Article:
SLU update – Biodynamics? I’m not convinced!

Yesterday Patrick’s SLU Course all piled into cars and headed off to Grange Village, a Camphill Community on the edge of the Forest of Dean. Grange Village is a community of around 80 people, around half of whom have special needs. But our interest was the biodynamic garden, which provides the majority of the community’s veggie needs.

Biodynamics was inspired by Rudolph Steiner in the 1920s. Fundamental to the system is the recognition that all life is interconnected. That bit I can agree with.

Next there’s the Planting Calendar. Basically, as the moon passes through each constellation of the zodiac so the emphasis of each is felt more strongly. These specific times are detailed in the Biodynamic Planting Calendar, which details specific times for planting, cultivating, or harvesting. If you’re interested, here’s a slightly better explanation.

Although this all sounds a little hocus pocus, there’s actually scientific evidence to show that the position of the moon affects the quantity of water in the plant (think of the tides). So if you want to harvest nice juicy leaves you’d want to harvest when the water content was high, but if you wanted to prune you’d presumably want to wait until the water content was low. So I can believe in this bit too.

But where it all gets very shaky for me is in the preparations. There are seven of these, known as preparations 500 through to 507. I won’t detail them all for you here, though the gardener at Grange Farm went into exactly how they were made in great depth. Various animal and plant materials are combined to make them, and tiny tiny quantities are incorporated into the soil via spraying or via the compost. I suppose I’d describe them as a combination of alchemy and homoeopathy (I’ve never got my head round homoeopathy either!). It gets even shakier for me when they talk about stirring to create a vortex. It’s claimed that this ‘charges’ the water and it’s where I think you really need some belief in the system to not just turn around and scoff loudly.

I just can’t get the science of this part, and that’s where it all falls apart for me.  We hosted a couple of Australian biodynamic farmers a few years ago who couldn’t explain it to me either.

Whether it’s down to the biodynamic or not, the gardens at Grange Village were amazing. They had the tidiest greenhouses I’ve ever seen, and the place was astonishingly productive.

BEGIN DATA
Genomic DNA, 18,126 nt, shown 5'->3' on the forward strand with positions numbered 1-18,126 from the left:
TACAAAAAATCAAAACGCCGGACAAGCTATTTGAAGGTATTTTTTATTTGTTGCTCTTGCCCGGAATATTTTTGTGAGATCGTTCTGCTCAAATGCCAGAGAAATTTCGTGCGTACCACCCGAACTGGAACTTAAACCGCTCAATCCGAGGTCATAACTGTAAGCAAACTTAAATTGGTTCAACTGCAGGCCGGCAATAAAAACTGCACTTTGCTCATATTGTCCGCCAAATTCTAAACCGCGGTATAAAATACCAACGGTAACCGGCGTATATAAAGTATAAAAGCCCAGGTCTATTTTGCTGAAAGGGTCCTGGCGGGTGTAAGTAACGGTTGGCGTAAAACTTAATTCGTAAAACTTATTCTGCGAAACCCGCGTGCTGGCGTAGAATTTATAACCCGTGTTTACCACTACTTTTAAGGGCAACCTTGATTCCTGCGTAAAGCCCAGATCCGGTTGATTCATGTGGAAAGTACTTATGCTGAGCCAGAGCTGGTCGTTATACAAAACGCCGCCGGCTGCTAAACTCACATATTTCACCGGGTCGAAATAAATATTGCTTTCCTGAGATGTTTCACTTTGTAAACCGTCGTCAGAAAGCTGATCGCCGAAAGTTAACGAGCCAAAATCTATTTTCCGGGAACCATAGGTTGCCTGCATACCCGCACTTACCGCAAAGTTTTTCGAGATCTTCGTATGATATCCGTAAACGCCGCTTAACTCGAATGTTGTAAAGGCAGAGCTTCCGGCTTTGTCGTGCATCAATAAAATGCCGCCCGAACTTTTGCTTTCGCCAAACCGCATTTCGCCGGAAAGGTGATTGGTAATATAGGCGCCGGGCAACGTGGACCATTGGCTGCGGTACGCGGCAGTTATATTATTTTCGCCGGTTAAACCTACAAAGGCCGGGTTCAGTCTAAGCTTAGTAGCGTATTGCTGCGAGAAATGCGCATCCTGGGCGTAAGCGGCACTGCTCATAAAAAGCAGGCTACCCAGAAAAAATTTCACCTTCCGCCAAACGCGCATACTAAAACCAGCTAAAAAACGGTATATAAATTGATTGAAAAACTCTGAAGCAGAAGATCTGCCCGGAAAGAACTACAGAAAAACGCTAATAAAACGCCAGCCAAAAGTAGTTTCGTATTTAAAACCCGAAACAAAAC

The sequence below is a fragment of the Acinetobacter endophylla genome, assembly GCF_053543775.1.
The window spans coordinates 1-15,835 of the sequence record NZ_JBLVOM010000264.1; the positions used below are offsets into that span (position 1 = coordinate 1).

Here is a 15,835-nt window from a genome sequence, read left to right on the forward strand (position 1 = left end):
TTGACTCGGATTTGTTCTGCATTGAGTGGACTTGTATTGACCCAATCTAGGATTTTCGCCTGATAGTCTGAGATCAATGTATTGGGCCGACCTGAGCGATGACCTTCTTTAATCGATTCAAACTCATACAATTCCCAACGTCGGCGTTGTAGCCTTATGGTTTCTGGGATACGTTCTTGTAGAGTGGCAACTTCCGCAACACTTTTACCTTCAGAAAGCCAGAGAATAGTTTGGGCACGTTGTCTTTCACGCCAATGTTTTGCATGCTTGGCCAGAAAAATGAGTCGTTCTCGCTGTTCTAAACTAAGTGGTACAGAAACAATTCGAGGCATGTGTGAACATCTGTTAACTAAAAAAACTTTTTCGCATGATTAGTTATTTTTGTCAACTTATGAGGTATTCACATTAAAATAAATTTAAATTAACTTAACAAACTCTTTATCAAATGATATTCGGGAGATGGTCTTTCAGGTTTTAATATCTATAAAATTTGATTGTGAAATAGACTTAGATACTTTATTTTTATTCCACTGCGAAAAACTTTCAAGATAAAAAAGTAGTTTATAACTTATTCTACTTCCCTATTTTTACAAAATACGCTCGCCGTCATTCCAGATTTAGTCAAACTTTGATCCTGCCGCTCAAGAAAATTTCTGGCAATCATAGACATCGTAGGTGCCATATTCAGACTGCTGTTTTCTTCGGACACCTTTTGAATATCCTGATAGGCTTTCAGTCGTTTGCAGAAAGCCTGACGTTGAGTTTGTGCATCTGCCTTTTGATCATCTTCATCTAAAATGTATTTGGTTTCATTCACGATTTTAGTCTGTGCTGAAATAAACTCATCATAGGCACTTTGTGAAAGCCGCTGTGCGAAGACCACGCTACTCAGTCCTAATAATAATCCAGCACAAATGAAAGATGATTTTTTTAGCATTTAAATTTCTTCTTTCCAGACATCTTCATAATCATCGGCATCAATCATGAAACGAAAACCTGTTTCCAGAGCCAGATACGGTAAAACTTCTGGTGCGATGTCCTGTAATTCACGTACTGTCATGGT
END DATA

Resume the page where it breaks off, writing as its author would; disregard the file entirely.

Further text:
The gardener explained that routine plays a part, as there’s a designated time on the calender for everything. There’s none of this leaving seedlings lying about until they’re past their best, for instance, then struggling to make them work. Either you do it when you should do, or you don’t do it at all. I’ll be the first to admit that if I did everything as soon as it needed doing or, at the very least, regularly, then my garden would probably be a hell of a lot better.

He also has a team who don’t get bored when presented with another day of routine tasks! They certainly don’t subscribe to the no-dig method, everything was dug and dug well. He had a chap who’d been digging for something like 40 years. Mind you, we saw him walking away and he looked like he had been too!

Grange Village had spectacular compost heaps, whether you believe in adding the preparations to them or not. Everything from the community that can be composted gets composted, and they bring organic material in from elsewhere as well. Significantly, they turn and mix it regularly. I’m torn on this one. Some experts say it adds oxygen and is essential, but others claim the oxygen addition is negligible and soon gone. I don’t know which to believe! I’m certainly not a rigorous compost turner, but it’s something that, rather oddly, I do enjoy.

So combine a rigorous routine, a dedicated bunch of diggers and superb compost and I reckon you’ve got to the root of their success. Scrap the preparations, there’s too much there that doesn’t make sense.

One particular item of complete lunacy I feel compelled to pass on. The gardener was telling us that they’ve had dreadful problems with deer damage. They waited until a specific date in the calendar, whilst these deer carried on feasting on their crops nightly, before they could make the right mixture up and spray it around the perimeter. OK, spread the deterrent around the perimeter. But how about a fence in the meantime, or even just as a fallback? Looking at the rest of the place, it didn’t look like it was operating on a shoestring budget. I’m sure it makes sense to someone, but not to me.

Incidentally, I sought out and chatted with a couple of the guys who were working on the garden whilst they drank their tea and the rest of the SLU group had a pretty in depth demonstration of the heavens. When they came to Grange Village they didn’t believe in the system. They still aren’t convinced, but they dig when it’s a digging day and weed when it’s a weeding day and it seems to work!

I’ll be interested to see what the other SLU people think when I’m back on Monday, but there don’t seem to be many people who are entirely convinced. I don’t suppose it would hurt to try it, but if your heart’s not entirely in it you might as well just stick with good practice and crackingly good compost.




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